Well, golly! The Clandyland Express has chugged into Indianapolis! There's apparently a brand, spankin' new "Masonic lodge" right here in my own hometown!
The so-called "Sovereign Grand Lodge of Universal Supreme Council Of The 33rd And Last Degree, Incorporated," so called, has just issued a so-called "charter" establishing the so-called "T. L'Overture Lodge No. 5."
That 'incorporated' sure makes it official! (I guess that makes sense to name an Indiana lodge after Toussaint L'Overture, the leader of the Haitian Revolution in the late 1700s, since this document is claiming that the SGLofUSC33aLD, Inc. is a part of the so-called "Haitian Federation of Masons AF & AM").
Click the image to enlarge it and get the full effect of this so-called "charter." It empowers the "lodge" to hold "Regular and Special Communications at will, when called by the Wishful Master..."
Hey, spellcheck typos happen to the best of us, right?
Except that it goes on, "[T]he Wishful Master empowered to discipline the craft and settle disputes among the members and all Masons or non-affiliated brethren within its jurisdiction..."
It's signed with three very florid signatures, including the Most Puissant Sovereign Grand Commander (!) who included his rank "33°/96" which implies there are really 96 degrees in their system, which is curious when they call themselves "Sovereign Grand Lodge of Universal Supreme Council Of The 33rd And Last Degree."
Oh, details, details.
One wonders if their officers process into lodge while singing 'When You Wish Upon A Star?'
If you're a legitimately regular Master Mason in the U.S. in a recognized jurisdiction, your ritual likely exhorted you to have no 'Masonic intercourse' with clandestine Masons. Clandestine groups like this are exactly what your ritual was talking about.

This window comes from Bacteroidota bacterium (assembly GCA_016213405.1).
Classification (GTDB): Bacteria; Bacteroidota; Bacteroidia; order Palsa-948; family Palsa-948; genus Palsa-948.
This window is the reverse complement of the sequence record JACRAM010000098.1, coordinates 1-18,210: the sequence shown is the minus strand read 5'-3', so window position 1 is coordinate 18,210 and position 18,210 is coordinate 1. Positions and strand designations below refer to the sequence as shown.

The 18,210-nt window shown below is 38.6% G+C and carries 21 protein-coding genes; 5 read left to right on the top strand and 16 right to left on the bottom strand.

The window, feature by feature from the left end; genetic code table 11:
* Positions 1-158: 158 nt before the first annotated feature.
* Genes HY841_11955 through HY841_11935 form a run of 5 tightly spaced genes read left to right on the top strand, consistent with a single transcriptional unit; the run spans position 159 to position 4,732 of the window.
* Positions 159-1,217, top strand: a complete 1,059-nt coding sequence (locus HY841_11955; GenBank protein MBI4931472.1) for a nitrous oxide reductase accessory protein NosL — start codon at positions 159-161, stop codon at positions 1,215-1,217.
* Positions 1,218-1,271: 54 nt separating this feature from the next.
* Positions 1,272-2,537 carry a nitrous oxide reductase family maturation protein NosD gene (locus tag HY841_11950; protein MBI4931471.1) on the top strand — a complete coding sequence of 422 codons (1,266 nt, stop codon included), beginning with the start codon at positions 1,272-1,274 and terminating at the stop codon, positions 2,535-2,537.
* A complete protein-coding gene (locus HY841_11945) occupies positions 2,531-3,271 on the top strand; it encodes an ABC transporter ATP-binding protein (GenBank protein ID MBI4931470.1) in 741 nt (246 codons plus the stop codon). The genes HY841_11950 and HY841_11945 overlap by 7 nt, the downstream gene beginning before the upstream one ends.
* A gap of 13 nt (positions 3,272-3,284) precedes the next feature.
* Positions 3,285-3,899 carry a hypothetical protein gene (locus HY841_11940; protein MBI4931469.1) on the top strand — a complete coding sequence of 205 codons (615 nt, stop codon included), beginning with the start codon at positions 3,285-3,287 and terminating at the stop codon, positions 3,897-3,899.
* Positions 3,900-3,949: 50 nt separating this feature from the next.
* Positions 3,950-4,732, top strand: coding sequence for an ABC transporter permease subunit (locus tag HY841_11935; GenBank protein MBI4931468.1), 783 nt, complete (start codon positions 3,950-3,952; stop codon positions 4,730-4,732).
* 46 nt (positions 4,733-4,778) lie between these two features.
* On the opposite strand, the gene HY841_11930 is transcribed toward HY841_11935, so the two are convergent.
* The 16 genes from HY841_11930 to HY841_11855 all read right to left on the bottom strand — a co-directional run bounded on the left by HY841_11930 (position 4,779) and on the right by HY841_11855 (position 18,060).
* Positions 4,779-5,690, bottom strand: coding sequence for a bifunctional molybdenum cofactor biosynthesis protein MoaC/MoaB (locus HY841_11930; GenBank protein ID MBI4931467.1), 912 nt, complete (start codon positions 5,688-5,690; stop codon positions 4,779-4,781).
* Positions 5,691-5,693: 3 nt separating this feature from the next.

People who join 'Masonic' lodges under the jurisdictions that are considered irregular, clandestine, bogus and unrecognized by the principal grand lodge in a state (or country) will not be allowed to visit and interact with the overwhelming majority of the Masonic world, outside of their own isolated group. That's just truth in advertising, and people should understand what they are joining, and what they are not. Unfortunately, people tend to join organizations that their friends, family or co-workers do, and bogus groups are somewhat self-perpetuating. They are often fueled by new public awareness of Freemasonry from media sources.
Masonic regularity and recognition are issues that make outsiders' eyes glaze over, but I think ALL regular and overwhelmingly recognized grand lodges need to address the issue on their public material. It would help to put a stop to - or at least slow down - the practice, and guide potential new members to the more widely welcoming world of Masonry.
There are hundreds of small 'grand lodges' or independent lodges at work, and many of them are listed by the Prince Hall research group, the Phylaxis Society. The Phylaxis Society's Commission on Bogus Masonic Practices listing was at one time quite exhaustive, but the new ones multiply faster than bunnies in a hutch. New ones pop up every day, and the Phylaxis site is woefully out of date at this point. While these phony groups can be found all over, they can be especially prolific in black communities. As is stated on the Phylaxis site, "There are more African American Bogus Grand Lodges in the United States than there are Legitimate Grand Lodges around the World." Sadly, opportunists see a chance to cash in on an ancient fraternity's history and reputation, and thus the problem continues.